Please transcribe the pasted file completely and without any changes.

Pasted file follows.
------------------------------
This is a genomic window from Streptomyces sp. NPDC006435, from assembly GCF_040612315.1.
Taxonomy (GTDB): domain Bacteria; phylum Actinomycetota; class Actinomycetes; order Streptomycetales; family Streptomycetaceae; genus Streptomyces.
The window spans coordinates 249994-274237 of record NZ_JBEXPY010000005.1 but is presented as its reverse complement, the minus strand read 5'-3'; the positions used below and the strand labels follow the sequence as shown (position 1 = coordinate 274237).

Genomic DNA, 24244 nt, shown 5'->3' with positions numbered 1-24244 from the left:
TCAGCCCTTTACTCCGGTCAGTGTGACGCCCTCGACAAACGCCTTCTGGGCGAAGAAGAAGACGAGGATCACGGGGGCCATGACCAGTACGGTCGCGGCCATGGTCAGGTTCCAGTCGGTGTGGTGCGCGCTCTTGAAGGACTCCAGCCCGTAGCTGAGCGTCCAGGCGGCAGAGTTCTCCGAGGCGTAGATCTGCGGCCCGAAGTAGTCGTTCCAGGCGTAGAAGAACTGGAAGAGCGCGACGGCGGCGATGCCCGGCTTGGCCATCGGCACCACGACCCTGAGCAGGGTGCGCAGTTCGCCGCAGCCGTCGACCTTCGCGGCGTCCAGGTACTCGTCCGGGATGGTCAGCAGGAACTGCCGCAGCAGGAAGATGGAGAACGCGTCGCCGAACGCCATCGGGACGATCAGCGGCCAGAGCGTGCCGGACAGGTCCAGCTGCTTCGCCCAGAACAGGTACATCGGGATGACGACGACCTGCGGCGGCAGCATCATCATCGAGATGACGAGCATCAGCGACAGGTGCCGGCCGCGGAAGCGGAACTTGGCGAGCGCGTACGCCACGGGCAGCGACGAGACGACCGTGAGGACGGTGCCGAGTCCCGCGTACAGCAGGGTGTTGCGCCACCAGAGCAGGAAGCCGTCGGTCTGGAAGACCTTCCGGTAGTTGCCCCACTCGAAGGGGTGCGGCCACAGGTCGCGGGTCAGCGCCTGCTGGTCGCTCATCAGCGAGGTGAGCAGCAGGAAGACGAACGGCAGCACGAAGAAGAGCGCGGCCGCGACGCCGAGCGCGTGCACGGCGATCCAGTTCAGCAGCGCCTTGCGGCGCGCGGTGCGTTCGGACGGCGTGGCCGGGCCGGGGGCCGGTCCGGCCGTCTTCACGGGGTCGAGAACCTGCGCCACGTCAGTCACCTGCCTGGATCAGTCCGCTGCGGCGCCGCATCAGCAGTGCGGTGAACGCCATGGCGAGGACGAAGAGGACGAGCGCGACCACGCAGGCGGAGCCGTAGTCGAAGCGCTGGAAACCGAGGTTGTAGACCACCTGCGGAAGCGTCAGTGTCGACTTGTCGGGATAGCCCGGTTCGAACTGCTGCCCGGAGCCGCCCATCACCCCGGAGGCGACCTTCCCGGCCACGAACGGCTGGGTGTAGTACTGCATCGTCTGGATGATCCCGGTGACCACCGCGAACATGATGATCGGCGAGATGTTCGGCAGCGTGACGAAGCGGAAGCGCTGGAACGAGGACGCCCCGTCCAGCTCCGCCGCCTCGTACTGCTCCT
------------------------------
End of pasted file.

This is a genomic window from Streptomyces sp. NPDC006435, from assembly GCF_040612315.1.
Taxonomy (GTDB): domain Bacteria; phylum Actinomycetota; class Actinomycetes; order Streptomycetales; family Streptomycetaceae; genus Streptomyces.
The window spans coordinates 249994-274237 of record NZ_JBEXPY010000005.1 but is presented as its reverse complement, the minus strand read 5'-3'; the positions used below and the strand labels follow the sequence as shown (position 1 = coordinate 274237).

Genomic DNA, 24244 nt, shown 5'->3' with positions numbered 1-24244 from the left:
TCAGCCCTTTACTCCGGTCAGTGTGACGCCCTCGACAAACGCCTTCTGGGCGAAGAAGAAGACGAGGATCACGGGGGCCATGACCAGTACGGTCGCGGCCATGGTCAGGTTCCAGTCGGTGTGGTGCGCGCTCTTGAAGGACTCCAGCCCGTAGCTGAGCGTCCAGGCGGCAGAGTTCTCCGAGGCGTAGATCTGCGGCCCGAAGTAGTCGTTCCAGGCGTAGAAGAACTGGAAGAGCGCGACGGCGGCGATGCCCGGCTTGGCCATCGGCACCACGACCCTGAGCAGGGTGCGCAGTTCGCCGCAGCCGTCGACCTTCGCGGCGTCCAGGTACTCGTCCGGGATGGTCAGCAGGAACTGCCGCAGCAGGAAGATGGAGAACGCGTCGCCGAACGCCATCGGGACGATCAGCGGCCAGAGCGTGCCGGACAGGTCCAGCTGCTTCGCCCAGAACAGGTACATCGGGATGACGACGACCTGCGGCGGCAGCATCATCATCGAGATGACGAGCATCAGCGACAGGTGCCGGCCGCGGAAGCGGAACTTGGCGAGCGCGTACGCCACGGGCAGCGACGAGACGACCGTGAGGACGGTGCCGAGTCCCGCGTACAGCAGGGTGTTGCGCCACCAGAGCAGGAAGCCGTCGGTCTGGAAGACCTTCCGGTAGTTGCCCCACTCGAAGGGGTGCGGCCACAGGTCGCGGGTCAGCGCCTGCTGGTCGCTCATCAGCGAGGTGAGCAGCAGGAAGACGAACGGCAGCACGAAGAAGAGCGCGGCCGCGACGCCGAGCGCGTGCACGGCGATCCAGTTCAGCAGCGCCTTGCGGCGCGCGGTGCGTTCGGACGGCGTGGCCGGGCCGGGGGCCGGTCCGGCCGTCTTCACGGGGTCGAGAACCTGCGCCACGTCAGTCACCTGCCTGGATCAGTCCGCTGCGGCGCCGCATCAGCAGTGCGGTGAACGCCATGGCGAGGACGAAGAGGACGAGCGCGACCACGCAGGCGGAGCCGTAGTCGAAGCGCTGGAAACCGAGGTTGTAGACCACCTGCGGAAGCGTCAGTGTCGACTTGTCGGGATAGCCCGGTTCGAACTGCTGCCCGGAGCCGCCCATCACCCCGGAGGCGACCTTCCCGGCCACGAACGGCTGGGTGTAGTACTGCATCGTCTGGATGATCCCGGTGACCACCGCGAACATGATGATCGGCGAGATGTTCGGCAGCGTGACGAAGCGGAAGCGCTGGAACGAGGACGCCCCGTCCAGCTCCGCCGCCTCGTACTGCTCCT